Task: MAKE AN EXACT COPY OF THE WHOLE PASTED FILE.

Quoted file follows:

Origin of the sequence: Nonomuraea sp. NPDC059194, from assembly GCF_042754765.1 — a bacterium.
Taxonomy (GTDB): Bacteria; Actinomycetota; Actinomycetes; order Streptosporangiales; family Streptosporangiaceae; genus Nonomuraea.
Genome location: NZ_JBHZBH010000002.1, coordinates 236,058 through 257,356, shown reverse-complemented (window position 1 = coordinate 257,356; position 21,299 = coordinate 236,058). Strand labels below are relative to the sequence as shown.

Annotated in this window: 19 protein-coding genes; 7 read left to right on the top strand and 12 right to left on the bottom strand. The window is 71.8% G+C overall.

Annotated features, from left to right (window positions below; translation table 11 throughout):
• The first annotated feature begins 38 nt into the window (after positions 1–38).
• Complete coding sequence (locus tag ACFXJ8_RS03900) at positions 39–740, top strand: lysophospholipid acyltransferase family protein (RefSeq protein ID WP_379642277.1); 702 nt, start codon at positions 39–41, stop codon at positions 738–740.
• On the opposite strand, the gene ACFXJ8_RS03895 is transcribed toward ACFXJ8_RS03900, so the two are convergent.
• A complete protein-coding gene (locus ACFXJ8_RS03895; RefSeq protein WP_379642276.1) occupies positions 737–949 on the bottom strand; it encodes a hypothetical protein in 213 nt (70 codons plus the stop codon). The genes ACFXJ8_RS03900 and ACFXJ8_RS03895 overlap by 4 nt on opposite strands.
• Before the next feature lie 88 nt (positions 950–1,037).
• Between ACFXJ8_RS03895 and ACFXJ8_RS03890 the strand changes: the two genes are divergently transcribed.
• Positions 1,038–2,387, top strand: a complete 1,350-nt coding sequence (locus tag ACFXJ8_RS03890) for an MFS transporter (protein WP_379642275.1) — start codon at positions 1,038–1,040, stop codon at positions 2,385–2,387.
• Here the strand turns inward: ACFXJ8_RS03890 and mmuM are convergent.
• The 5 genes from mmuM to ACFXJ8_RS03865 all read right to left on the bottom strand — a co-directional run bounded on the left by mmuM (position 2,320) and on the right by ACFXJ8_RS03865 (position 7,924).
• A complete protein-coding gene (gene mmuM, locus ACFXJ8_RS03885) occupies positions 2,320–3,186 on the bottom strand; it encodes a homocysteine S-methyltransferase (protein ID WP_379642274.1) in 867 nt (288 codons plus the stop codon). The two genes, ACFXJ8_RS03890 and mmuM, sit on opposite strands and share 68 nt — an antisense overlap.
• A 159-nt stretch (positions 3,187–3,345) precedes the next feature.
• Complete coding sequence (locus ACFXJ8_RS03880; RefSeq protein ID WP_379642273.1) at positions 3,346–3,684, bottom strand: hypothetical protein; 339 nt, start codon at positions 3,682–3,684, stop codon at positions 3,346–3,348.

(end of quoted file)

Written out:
Origin of the sequence: Nonomuraea sp. NPDC059194, from assembly GCF_042754765.1 — a bacterium.
Taxonomy (GTDB): Bacteria; Actinomycetota; Actinomycetes; order Streptosporangiales; family Streptosporangiaceae; genus Nonomuraea.
Genome location: NZ_JBHZBH010000002.1, coordinates 236,058 through 257,356, shown reverse-complemented (window position 1 = coordinate 257,356; position 21,299 = coordinate 236,058). Strand labels below are relative to the sequence as shown.

Annotated in this window: 19 protein-coding genes; 7 read left to right on the top strand and 12 right to left on the bottom strand. The window is 71.8% G+C overall.

Annotated features, from left to right (window positions below; translation table 11 throughout):
• The first annotated feature begins 38 nt into the window (after positions 1–38).
• Complete coding sequence (locus tag ACFXJ8_RS03900) at positions 39–740, top strand: lysophospholipid acyltransferase family protein (RefSeq protein ID WP_379642277.1); 702 nt, start codon at positions 39–41, stop codon at positions 738–740.
• On the opposite strand, the gene ACFXJ8_RS03895 is transcribed toward ACFXJ8_RS03900, so the two are convergent.
• A complete protein-coding gene (locus ACFXJ8_RS03895; RefSeq protein WP_379642276.1) occupies positions 737–949 on the bottom strand; it encodes a hypothetical protein in 213 nt (70 codons plus the stop codon). The genes ACFXJ8_RS03900 and ACFXJ8_RS03895 overlap by 4 nt on opposite strands.
• Before the next feature lie 88 nt (positions 950–1,037).
• Between ACFXJ8_RS03895 and ACFXJ8_RS03890 the strand changes: the two genes are divergently transcribed.
• Positions 1,038–2,387, top strand: a complete 1,350-nt coding sequence (locus tag ACFXJ8_RS03890) for an MFS transporter (protein WP_379642275.1) — start codon at positions 1,038–1,040, stop codon at positions 2,385–2,387.
• Here the strand turns inward: ACFXJ8_RS03890 and mmuM are convergent.
• The 5 genes from mmuM to ACFXJ8_RS03865 all read right to left on the bottom strand — a co-directional run bounded on the left by mmuM (position 2,320) and on the right by ACFXJ8_RS03865 (position 7,924).
• A complete protein-coding gene (gene mmuM, locus ACFXJ8_RS03885) occupies positions 2,320–3,186 on the bottom strand; it encodes a homocysteine S-methyltransferase (protein ID WP_379642274.1) in 867 nt (288 codons plus the stop codon). The two genes, ACFXJ8_RS03890 and mmuM, sit on opposite strands and share 68 nt — an antisense overlap.
• A 159-nt stretch (positions 3,187–3,345) precedes the next feature.
• Complete coding sequence (locus ACFXJ8_RS03880; RefSeq protein ID WP_379642273.1) at positions 3,346–3,684, bottom strand: hypothetical protein; 339 nt, start codon at positions 3,682–3,684, stop codon at positions 3,346–3,348.